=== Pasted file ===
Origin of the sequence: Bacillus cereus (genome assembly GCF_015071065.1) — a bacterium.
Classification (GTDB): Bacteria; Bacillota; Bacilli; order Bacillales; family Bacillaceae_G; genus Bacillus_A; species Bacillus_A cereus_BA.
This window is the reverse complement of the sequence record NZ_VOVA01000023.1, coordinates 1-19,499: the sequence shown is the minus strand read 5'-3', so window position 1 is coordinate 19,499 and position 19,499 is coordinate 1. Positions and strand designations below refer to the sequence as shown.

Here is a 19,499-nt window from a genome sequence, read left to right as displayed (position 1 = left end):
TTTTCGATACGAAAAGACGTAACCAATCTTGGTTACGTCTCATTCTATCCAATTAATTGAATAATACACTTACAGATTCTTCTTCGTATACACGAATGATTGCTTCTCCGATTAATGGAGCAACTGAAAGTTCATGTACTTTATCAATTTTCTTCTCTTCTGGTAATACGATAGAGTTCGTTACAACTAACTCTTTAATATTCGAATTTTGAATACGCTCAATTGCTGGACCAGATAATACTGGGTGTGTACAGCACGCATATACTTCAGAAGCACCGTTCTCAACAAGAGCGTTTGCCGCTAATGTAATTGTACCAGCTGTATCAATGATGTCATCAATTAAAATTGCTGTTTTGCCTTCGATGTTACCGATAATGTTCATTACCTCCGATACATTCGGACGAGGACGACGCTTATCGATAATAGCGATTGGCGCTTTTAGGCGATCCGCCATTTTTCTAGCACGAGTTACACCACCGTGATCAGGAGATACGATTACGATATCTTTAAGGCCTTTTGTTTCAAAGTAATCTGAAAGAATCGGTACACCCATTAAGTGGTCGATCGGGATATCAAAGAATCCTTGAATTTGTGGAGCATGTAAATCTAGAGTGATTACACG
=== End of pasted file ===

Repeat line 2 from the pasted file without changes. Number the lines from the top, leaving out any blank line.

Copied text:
Classification (GTDB): Bacteria; Bacillota; Bacilli; order Bacillales; family Bacillaceae_G; genus Bacillus_A; species Bacillus_A cereus_BA.